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I saw some similar qestions and I tried to work it out on my own, but I couldn't. This is my problem:

I have to load a isfar.RData file to use it in other computation (which are not important to describe here). And I would like to simply see how looks data in this isfar.RData file e.g. what numbers, columns, rows it carries.

First I load my file:

isfar<-load("C:/Users/isfar.RData") 

When I try to obtain this information (I'm using Rcmdr) by ls() function or marking isfar at the beginning after loading I get in the output window: [1] "isfar" instead of the table. Why?

Thanks a lot, I appreciate all of the answers! Hope it's comprehensible what I wrote, Im not a native speaker.

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5 Answers 5

I think the problem is that you load isfar data.frame but you overwrite it by value returned by load.

Try either:

load("C:/Users/isfar.RData") 
head(isfar)

Or more general way

load("C:/Users/isfar.RData", ex <- new.env())
ls.str(ex) 
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Look at the help page for load. What load returns is the names of the objects created, so you can look at the contents of isfar to see what objects were created. The fact that nothing else is showing up with ls() would indicate that maybe there was nothing stored in your file.

Also note that load will overwrite anything in your global environment that has the same name as something in the file being loaded when used with default behavior. If you mainly want to examine what is in the file, and possibly use something from that file along with other objects in your global environment then it may be better to use the attach function or create a new environment (new.env) and load the file into that environment using the envir argument to load.

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ls() just lists the file names and "isfar" is the only object in your workspace. I'm not sure whether there might be a special "Rcmdr way", but why not use str(isfar)? It will give you the column names and number of rows if "isfar" is a dataframe or matrix. I have no idea what you mean by "marking".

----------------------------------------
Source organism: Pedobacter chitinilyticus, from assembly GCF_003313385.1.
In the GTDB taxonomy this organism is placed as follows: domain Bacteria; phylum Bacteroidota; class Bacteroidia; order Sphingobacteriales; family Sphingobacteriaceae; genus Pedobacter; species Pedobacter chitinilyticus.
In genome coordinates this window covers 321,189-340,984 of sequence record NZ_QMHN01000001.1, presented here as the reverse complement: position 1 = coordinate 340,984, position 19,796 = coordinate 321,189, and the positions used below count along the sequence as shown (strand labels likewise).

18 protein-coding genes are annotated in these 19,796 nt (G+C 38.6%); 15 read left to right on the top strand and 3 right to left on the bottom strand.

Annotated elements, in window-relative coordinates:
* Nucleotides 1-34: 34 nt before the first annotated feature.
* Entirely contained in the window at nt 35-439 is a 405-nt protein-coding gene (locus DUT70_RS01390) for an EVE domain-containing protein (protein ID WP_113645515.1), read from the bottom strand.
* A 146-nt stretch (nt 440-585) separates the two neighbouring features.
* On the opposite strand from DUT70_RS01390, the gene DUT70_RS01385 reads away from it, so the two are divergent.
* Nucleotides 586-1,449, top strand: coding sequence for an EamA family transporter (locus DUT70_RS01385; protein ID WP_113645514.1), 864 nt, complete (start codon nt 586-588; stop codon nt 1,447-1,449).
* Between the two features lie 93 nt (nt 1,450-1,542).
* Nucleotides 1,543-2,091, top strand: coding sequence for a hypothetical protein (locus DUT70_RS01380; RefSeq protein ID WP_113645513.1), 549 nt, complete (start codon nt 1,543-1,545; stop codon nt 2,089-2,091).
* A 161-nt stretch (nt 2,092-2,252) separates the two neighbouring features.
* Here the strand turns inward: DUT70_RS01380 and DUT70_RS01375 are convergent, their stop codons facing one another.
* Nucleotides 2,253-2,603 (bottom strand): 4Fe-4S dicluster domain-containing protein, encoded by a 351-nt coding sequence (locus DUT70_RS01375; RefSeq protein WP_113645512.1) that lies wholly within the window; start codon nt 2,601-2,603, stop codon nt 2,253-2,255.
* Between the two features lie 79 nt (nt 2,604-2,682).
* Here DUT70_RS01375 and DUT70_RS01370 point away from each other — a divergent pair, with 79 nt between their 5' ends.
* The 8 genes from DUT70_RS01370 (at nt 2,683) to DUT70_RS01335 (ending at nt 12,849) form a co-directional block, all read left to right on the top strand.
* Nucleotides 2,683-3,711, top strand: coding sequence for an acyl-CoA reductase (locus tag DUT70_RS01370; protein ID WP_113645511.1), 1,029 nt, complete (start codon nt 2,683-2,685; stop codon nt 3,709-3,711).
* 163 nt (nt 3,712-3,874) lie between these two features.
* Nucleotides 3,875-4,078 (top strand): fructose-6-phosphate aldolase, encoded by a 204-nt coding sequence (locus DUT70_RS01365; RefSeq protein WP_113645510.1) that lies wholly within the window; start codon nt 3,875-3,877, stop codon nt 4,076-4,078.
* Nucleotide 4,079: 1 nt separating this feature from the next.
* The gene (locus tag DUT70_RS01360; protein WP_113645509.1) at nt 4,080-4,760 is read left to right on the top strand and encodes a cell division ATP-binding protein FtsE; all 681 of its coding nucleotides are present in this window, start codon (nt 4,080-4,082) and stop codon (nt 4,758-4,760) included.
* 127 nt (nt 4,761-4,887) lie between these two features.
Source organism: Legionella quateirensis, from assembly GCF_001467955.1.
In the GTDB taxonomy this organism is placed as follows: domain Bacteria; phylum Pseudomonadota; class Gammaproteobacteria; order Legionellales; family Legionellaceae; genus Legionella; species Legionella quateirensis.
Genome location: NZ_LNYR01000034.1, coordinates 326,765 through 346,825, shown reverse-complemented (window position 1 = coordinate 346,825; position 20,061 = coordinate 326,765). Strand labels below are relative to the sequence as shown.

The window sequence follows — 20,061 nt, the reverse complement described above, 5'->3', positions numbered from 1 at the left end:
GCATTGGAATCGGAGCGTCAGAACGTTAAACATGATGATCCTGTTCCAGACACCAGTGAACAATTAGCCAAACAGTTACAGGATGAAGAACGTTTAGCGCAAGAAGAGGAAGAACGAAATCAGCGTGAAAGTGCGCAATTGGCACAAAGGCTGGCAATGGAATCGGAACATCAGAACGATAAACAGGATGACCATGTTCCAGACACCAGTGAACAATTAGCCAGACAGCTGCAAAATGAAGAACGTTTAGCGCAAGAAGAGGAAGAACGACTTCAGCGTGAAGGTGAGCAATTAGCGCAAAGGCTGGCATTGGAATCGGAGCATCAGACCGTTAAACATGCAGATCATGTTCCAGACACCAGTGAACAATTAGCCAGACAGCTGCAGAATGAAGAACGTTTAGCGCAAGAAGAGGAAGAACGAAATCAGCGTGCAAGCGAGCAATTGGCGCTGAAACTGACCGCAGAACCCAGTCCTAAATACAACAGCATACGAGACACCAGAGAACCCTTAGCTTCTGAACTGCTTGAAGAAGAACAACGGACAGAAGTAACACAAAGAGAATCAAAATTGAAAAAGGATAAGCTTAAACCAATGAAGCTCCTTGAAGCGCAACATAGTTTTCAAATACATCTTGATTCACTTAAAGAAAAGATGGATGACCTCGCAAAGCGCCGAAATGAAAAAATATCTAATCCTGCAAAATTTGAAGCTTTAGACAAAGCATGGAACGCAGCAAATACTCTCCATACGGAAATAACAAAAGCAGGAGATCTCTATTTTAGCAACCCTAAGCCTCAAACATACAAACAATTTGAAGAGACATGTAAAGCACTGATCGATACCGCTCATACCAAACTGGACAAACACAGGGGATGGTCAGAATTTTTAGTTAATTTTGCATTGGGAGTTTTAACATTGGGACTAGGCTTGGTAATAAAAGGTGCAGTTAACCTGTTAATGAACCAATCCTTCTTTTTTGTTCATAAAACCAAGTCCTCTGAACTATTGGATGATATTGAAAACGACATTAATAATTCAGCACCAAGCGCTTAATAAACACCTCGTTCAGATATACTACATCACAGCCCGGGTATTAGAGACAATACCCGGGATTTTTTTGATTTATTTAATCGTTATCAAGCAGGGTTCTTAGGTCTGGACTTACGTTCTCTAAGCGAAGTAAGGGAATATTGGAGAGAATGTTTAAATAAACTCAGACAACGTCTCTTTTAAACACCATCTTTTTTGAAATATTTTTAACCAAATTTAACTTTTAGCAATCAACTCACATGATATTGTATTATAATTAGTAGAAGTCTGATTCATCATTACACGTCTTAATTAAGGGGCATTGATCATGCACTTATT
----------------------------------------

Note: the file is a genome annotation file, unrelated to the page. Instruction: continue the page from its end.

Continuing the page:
If you want to "see" the numbers in the data-object, then if it is too large to fit on the screen and you want a spreadsheet-like view of it , try: edit(isfar) The exact commands may vary from OS to OS so check ?edit first. I seem to remember a view function from my long past Windows days but it's not available in my Mac.

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1  
There is function View (note capital V) function which I believe is cross-platform. –  Brian Diggs Sep 1 '11 at 15:11
    
edit() can hang/crash R if the data file is too big. So, be careful with that one! –  Brandon Bertelsen Sep 1 '11 at 16:01
    
Yep. Viewdoes succeed in a Mac box. You get this clunky looking X11 panel that has no indication that there are more columns off the side of the "page" when viewing a wide page. If a dataset is small I just print to the console and any real dataset is larger than can comfortably be examined that way, so I use other summary methods. I am guessing the edit() crashing is more of a Windows issue. –  BondedDust Sep 1 '11 at 17:14
isfar<-load("C:/Users/isfar.RData") 
if(is.data.frame(isfar)){
   names(isfar)
}

If isfar is a dataframe, this will print out the names of its columns.

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2  
names() works with any list, not just dataframes. –  BondedDust Sep 1 '11 at 13:49
    
Even better, then! –  Brandon Invergo Sep 1 '11 at 14:04
    
BTW, your str() method is more informative...upvoting. –  Brandon Invergo Sep 1 '11 at 14:04

It sounds like the only varaible stored in the .RData file was one named isfar.

Are you really sure that you saved the table? The command should have been:

save(the_table, file = "isfar.RData")

There are many ways to examine a variable.

Type it's name at the command prompt to see it printed. Then look at str, ls.str, summary, View and unclass.

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I'm not exactly sure what was saved in that file, I assume it was a table. But even if it was one variable saved, how can I see how it looks (numbers)? –  Ewa Sep 1 '11 at 12:59

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